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Sega Master System and SNES Dead


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#1 thegamezmaster OFFLINE  

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Posted Sun Jul 10, 2011 11:27 AM

I still have my first SMS and years ago I accidentally grabbed the wrong power supply, plugged it in and turned it on. The light came on very briefly then went out. I know....idiot! Anyway just found it, took it apart and saw no obvious blown components. This is the first deck I bought after the crash and would really like to fix. The SNES is just dead, got at garage sale, of course they said it worked NOT! My troubleshooting skills are bare minimum at best but I can measure things with a multimeter. Can anyone please help me in what things I should be checking on either of these decks? Any help someone can give me is greatly apopreciated, thanks.

#2 zylon OFFLINE  

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Posted Sun Jul 10, 2011 12:23 PM

Probably blew the regulator or a cap. :ponder: Hook up correct power cord and trace voltage until you lose it and go from there.

#3 thegamezmaster OFFLINE  

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Posted Tue Jul 12, 2011 6:17 AM

Thanks I'l try that. One problem is one has two components right off the power input but one seperate lines, they're grey and I have no idea what they are. Look like a resistor but solid grey in color.

#4 zylon OFFLINE  

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Posted Tue Jul 12, 2011 10:57 AM

Could be a diode.

#5 jamesk OFFLINE  

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Posted Tue Jul 12, 2011 5:43 PM

Edited below

Edited by jamesk, Tue Jul 12, 2011 6:31 PM.


#6 jamesk OFFLINE  

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Posted Tue Jul 12, 2011 6:31 PM

This might help if this is similar to you circuit. If not a picture might help. This was the only SMS schematic I saw.
smspower.jpg

To expand on Zylon with some pictures. Check for 5V coming out of the LM7805. If you don't see anything then you should suspect C50 or the LM7805. Applying reverse voltage to these components will cause them to die.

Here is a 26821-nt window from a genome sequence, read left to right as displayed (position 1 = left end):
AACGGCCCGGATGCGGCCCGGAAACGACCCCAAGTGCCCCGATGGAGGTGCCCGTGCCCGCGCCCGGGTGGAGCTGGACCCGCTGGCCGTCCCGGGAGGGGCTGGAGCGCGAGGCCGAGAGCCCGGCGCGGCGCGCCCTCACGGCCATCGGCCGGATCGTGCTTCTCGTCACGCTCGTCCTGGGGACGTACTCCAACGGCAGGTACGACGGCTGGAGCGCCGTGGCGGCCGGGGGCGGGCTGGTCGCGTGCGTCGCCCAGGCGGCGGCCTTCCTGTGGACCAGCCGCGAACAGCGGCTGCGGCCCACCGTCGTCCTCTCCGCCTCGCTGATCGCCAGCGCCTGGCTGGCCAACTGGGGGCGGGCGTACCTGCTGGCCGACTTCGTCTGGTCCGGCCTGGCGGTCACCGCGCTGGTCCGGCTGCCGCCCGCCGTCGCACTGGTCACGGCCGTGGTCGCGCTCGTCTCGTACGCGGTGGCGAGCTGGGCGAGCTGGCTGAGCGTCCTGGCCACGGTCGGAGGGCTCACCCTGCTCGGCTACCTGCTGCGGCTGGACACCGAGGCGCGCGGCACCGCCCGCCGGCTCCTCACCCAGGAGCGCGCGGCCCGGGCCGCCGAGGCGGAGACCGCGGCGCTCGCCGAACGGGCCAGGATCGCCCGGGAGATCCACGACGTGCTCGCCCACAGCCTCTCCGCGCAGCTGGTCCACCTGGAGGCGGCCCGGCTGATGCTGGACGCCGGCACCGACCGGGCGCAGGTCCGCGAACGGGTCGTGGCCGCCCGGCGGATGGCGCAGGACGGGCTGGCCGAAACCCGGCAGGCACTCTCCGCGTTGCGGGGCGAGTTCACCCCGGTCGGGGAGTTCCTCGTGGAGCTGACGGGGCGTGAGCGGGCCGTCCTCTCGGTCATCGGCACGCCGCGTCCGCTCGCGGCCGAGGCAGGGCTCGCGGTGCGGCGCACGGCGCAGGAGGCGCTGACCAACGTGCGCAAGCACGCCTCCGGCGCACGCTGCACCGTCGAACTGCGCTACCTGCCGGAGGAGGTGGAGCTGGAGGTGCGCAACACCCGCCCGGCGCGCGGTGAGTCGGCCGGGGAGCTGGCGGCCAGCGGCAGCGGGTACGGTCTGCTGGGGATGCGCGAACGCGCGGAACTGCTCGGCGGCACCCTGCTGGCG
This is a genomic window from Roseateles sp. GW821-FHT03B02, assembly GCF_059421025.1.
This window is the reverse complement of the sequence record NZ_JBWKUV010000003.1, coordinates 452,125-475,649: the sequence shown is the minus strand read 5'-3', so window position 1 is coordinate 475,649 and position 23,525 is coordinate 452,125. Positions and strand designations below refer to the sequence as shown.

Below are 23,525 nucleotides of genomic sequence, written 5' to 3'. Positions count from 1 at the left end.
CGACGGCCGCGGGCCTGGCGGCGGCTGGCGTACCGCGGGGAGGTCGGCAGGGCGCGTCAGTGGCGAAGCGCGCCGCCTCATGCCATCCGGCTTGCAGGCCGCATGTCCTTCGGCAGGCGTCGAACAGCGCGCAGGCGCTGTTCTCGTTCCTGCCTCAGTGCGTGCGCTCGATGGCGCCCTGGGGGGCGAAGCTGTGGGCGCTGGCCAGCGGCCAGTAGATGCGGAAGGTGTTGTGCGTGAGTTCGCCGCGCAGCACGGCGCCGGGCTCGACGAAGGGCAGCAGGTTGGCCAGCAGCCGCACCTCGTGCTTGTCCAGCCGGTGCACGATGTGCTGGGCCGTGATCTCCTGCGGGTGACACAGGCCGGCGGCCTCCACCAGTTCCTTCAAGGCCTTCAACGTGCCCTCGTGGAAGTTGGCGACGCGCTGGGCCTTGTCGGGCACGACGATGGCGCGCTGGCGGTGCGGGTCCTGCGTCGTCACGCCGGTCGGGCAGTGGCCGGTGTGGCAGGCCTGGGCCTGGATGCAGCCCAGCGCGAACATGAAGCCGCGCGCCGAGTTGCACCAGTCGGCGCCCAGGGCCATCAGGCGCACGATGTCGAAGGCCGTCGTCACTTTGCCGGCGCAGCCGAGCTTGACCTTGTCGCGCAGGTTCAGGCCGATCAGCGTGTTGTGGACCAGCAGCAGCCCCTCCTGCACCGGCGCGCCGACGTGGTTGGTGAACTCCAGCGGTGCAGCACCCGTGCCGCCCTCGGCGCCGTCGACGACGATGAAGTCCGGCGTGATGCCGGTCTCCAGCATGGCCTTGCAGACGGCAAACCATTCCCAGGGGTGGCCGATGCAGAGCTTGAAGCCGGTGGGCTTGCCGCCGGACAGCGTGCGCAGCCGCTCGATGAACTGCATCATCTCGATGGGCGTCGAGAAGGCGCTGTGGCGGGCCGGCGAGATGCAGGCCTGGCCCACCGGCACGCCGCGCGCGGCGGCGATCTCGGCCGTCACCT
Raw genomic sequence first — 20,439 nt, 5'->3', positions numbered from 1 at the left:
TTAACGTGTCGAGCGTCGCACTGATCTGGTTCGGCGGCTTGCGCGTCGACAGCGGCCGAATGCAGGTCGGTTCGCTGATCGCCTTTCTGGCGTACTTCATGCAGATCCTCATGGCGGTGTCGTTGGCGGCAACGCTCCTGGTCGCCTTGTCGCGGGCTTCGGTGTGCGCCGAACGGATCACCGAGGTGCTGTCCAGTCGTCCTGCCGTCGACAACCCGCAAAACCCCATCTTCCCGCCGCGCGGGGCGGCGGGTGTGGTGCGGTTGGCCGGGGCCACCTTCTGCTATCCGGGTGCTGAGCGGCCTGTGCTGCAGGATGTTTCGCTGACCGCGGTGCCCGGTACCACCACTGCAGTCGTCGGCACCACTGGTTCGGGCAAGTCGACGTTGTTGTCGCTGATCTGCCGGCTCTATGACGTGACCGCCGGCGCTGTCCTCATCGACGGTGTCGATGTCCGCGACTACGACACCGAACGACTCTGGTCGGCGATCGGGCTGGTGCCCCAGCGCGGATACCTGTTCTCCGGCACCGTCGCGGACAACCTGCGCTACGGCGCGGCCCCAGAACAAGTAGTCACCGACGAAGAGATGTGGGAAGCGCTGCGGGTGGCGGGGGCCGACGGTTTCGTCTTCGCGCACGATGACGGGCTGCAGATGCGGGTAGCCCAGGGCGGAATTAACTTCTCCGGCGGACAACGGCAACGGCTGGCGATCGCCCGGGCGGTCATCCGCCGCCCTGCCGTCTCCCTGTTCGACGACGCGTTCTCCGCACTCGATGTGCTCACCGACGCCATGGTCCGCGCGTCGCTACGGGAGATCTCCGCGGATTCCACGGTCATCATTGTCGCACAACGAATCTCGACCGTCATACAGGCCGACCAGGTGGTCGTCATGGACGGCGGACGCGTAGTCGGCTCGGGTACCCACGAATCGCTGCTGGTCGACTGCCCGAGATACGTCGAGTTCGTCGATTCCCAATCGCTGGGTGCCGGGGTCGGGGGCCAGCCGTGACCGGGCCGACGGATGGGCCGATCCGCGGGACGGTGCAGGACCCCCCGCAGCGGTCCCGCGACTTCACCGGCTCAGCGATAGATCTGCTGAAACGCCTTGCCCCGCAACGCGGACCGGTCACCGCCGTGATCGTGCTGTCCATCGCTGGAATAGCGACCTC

On the SNES I would start in the same place. Look for obvious signs of damage then check the LM7805 for 5v on the output.

Edited by jamesk, Tue Jul 12, 2011 6:35 PM.


#7 tz101 OFFLINE  

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Posted Tue Jul 12, 2011 7:38 PM

SNES is most likely a simple 1.5 amp picofuse located toward the rear left of the console's main board. You can test this by taking the console case apart (special security bit required) and using a dual-alligator-clip wire to temporarily bypass this fuse. If the system powers on fine and plays games then a simple replacement of the fuse will do the trick.

Here is a link to a site that sells the exact fuse. I think you can get something similar at Radio Shack for cheap though.

Minimal soldering skill is all you will need and that SNES will be working like new again.

#8 thegamezmaster OFFLINE  

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Posted Mon Jul 18, 2011 1:04 PM

BIG thanks to all that contributed in helping me try to fix these. I'll check them out and see if this works. Again big thanks.

#9 thegamezmaster OFFLINE  

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Posted Wed Aug 24, 2011 1:58 PM

SNES is most likely a simple 1.5 amp picofuse located toward the rear left of the console's main board. You can test this by taking the console case apart (special security bit required) and using a dual-alligator-clip wire to temporarily bypass this fuse. If the system powers on fine and plays games then a simple replacement of the fuse will do the trick.

Here is a link to a site that sells the exact fuse. I think you can get something similar at Radio Shack for cheap though.

Minimal soldering skill is all you will need and that SNES will be working like new again.


What should the fuse read if bad?

#10 tpugmire OFFLINE  

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Posted Wed Aug 24, 2011 2:42 PM

Just bridge the gap using a paper clip or something and see if the light comes on. If it does, replace the fuse.

#11 Cebus Capucinis OFFLINE  

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Posted Wed Aug 24, 2011 3:57 PM

If the SMS is fried and completely dead, I'll take it off your hands for projects (in this case, of course, meaning "buy it from you"). :) If you can't get it working, let me know! :)

#12 thegamezmaster OFFLINE  

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Posted Wed Aug 24, 2011 4:50 PM